Miss Natalia Jawiarczyk - Cranfield University (Fatberg crystals)  Photo presents the effect of FOG deposits fractionation using organic solvent. The residues on the filter paper represents non-lipid constituents of fatberg Image: Engineering and Physical Sciences Research Council All rights reserved

National science photo prize for unusual image of fatberg deposits

Natalia Jawiarczyk’s image of fatberg crystals has won the ‘weird and wonderful’ category in the Engineering and Physical Sciences Research Council’s annual science photography competition.

Natalia, an engineering doctorate student in the School of Water, Energy and Environment, is investigating how fatberg deposits form in sewers and how they can be broken down effectively.

Her image shows the effect of fat, oil and grease (FOG) deposits fractionation using organic solvent. The residues on the filter paper represent non-lipid constituents of a fatberg.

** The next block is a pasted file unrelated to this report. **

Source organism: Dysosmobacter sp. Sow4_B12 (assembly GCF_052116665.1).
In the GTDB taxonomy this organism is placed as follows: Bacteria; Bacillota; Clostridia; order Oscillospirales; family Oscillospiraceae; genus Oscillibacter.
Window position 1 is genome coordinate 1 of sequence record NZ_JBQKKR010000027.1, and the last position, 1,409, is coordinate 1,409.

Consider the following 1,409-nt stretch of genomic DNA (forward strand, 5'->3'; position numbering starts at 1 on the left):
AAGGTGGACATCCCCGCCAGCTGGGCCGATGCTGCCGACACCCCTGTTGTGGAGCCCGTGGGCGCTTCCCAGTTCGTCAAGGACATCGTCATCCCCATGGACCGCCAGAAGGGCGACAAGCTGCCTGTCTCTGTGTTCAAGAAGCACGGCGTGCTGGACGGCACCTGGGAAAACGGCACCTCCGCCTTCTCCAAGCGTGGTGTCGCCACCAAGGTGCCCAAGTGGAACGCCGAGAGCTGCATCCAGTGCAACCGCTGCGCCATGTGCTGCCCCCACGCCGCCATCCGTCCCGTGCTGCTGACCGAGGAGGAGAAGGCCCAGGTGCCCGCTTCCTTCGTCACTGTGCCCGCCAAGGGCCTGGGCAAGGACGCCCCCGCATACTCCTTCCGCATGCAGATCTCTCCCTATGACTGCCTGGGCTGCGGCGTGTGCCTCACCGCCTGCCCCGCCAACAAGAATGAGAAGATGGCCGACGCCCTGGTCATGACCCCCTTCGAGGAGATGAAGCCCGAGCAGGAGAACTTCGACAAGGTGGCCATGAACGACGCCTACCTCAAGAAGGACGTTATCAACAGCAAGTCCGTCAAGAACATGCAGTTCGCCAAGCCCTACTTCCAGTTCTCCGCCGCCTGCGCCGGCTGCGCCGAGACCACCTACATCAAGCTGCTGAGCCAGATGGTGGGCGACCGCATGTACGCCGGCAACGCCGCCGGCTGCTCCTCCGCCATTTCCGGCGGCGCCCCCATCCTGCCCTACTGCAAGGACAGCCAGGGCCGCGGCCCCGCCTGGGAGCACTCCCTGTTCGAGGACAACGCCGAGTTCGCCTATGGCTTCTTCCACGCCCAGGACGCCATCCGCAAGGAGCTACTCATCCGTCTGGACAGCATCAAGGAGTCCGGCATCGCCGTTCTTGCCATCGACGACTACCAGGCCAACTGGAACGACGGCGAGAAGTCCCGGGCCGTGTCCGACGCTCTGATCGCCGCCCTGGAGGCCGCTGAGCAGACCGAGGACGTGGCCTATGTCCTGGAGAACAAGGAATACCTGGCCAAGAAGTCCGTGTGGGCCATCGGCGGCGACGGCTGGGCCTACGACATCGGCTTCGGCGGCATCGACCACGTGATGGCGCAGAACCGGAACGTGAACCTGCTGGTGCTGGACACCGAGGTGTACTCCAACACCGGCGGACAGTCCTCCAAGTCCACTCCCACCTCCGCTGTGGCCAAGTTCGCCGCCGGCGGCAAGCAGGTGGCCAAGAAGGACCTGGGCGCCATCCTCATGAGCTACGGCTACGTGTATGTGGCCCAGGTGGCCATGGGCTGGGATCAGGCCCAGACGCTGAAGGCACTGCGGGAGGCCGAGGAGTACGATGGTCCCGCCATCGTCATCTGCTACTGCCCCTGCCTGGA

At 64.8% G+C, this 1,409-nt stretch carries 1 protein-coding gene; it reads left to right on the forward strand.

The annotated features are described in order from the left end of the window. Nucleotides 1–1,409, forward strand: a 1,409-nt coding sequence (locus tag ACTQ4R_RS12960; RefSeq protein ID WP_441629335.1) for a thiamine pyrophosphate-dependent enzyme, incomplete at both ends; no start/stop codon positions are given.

Deposition and accumulation of FOGs in sewers are causing increasing problems in the water sector. Massive FOG deposits congealing with non-flushable products cause of blockages and sewer overflows. This can lead to properties flooding.

Mechanical removal and maintenance of FOG-blocked sewers cost between £15 and £50 million each year. They also present a high risk to public health and the environment.

The aim of Natalia’s study is to establish how deposits form in the sewer network and how they can be effectively degraded and inhibited with bioaugmentation products.

Investigation of FOG deposits composition, as shown in the photograph, gives a better insight into processes behind fatberg formation.

Click here for more information about the competition.